Aside from that, the Institute of Electrical and Electronics Engineers (IEEE) has also developed standards—Cloud Data Management Interface (CDMI) and Open Virtualization Format (OVF)—that address interoperability issues.

Once ratified, these standards will ensure that all SaaS developers have interoperability features that adhere to industry standards.

In the meantime, be sure to scrutinize the features offered by your prospective providers. If your resources permit, take care of your own integration system.

3. Vendor Lock-In

As cloud software becomes more popular, SaaS vendors offering their services in the market also increase. As a way of keeping customers, SaaS providers can’t help but set up certain vendor lock-in principles.

What is Vendor Lock-in and How Does it Affect Me?

Vendor lock-in is a scenario where a customer becomes dependent on the products and services of a vendor because switching vendors will make him incur substantial costs.

In application, when you select a SaaS provider, it means you’re accepting the standards, protocols, and tools that such provider has. Those elements most likely differ from what other providers utilize.

There are even some systems that are completely incompatible with one another. Because of this, migrating from one server to another can be a complicated and costly endeavor—enough reason for some customers to stick with their current provider even if it means they have to settle for less.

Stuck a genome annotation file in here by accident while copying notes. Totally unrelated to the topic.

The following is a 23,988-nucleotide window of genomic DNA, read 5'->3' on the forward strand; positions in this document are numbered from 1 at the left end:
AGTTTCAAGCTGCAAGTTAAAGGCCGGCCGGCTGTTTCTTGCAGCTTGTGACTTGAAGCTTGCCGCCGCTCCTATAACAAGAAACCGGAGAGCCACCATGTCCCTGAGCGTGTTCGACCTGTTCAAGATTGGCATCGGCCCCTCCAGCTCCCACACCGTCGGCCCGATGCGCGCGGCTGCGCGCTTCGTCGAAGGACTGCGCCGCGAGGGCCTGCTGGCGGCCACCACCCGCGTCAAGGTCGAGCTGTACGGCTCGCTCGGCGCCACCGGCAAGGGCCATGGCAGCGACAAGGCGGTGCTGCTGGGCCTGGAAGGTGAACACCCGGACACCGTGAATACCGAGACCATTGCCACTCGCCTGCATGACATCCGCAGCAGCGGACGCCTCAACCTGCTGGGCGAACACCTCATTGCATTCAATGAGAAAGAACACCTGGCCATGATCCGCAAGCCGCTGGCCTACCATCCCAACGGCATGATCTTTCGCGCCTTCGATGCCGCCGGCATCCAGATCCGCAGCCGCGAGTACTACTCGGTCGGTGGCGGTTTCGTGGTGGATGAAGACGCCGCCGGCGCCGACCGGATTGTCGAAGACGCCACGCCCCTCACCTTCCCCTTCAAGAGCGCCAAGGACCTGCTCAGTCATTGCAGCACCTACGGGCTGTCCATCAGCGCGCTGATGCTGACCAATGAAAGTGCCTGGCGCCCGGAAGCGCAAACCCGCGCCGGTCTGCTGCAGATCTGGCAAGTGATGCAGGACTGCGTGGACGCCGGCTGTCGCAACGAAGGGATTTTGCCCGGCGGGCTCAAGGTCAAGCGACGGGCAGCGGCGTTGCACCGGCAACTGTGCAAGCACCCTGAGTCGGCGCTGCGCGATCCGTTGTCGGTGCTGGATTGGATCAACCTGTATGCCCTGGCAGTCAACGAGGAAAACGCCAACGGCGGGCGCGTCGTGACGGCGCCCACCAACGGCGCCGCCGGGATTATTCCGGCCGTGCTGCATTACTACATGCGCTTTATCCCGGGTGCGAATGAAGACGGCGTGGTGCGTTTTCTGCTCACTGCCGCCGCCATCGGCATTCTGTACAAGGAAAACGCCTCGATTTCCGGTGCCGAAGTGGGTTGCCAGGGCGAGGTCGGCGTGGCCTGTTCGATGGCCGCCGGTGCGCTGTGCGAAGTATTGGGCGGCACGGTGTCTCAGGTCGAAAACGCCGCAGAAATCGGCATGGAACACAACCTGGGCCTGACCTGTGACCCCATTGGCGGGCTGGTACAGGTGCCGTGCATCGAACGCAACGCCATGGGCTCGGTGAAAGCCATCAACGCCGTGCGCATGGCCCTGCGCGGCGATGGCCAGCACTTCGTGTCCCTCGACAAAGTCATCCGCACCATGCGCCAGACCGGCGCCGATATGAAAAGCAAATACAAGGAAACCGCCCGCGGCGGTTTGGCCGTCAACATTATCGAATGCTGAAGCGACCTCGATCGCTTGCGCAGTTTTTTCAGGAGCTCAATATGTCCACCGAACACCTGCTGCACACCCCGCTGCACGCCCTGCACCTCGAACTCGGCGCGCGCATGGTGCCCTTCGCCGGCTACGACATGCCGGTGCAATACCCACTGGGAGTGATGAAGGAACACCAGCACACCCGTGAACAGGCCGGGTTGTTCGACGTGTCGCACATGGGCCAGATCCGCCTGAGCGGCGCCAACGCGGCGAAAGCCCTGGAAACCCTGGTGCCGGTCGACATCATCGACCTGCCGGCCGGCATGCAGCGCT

How Can I Avoid Vendor Lock-in?

The solution to avoid being locked in against your will is to be critical in choosing a provider. Before selecting one, check first whether the SaaS provider adheres to standards-based technology or has a completely different database system.

You should also check the types of APIs that the vendor employs. When a vendor uses few APIs, it means you’re going to be dependent on the processes and rules set by the vendor.

Fewer APIs and lack of database standards lead to higher chances of vendor lock-in. So be sure to watch out for these factors at the outset.

You should also adopt a temporary mindset when contracting a provider. Early on, plan an exit strategy, like a cloud pre-nuptial agreement, to allow you to gauge the potential costs of migrating to another server.

Conclusion

Business solutions like SaaS are developed precisely to aid individuals and organizations in their affairs. But you must be diligent in acquiring all crucial information before you implement them in your own organization.

Learn about both the benefits and limitations of the model. By knowing about the limitations, you are protecting yourself from unwarranted inconvenience and equipping yourself with practical solutions.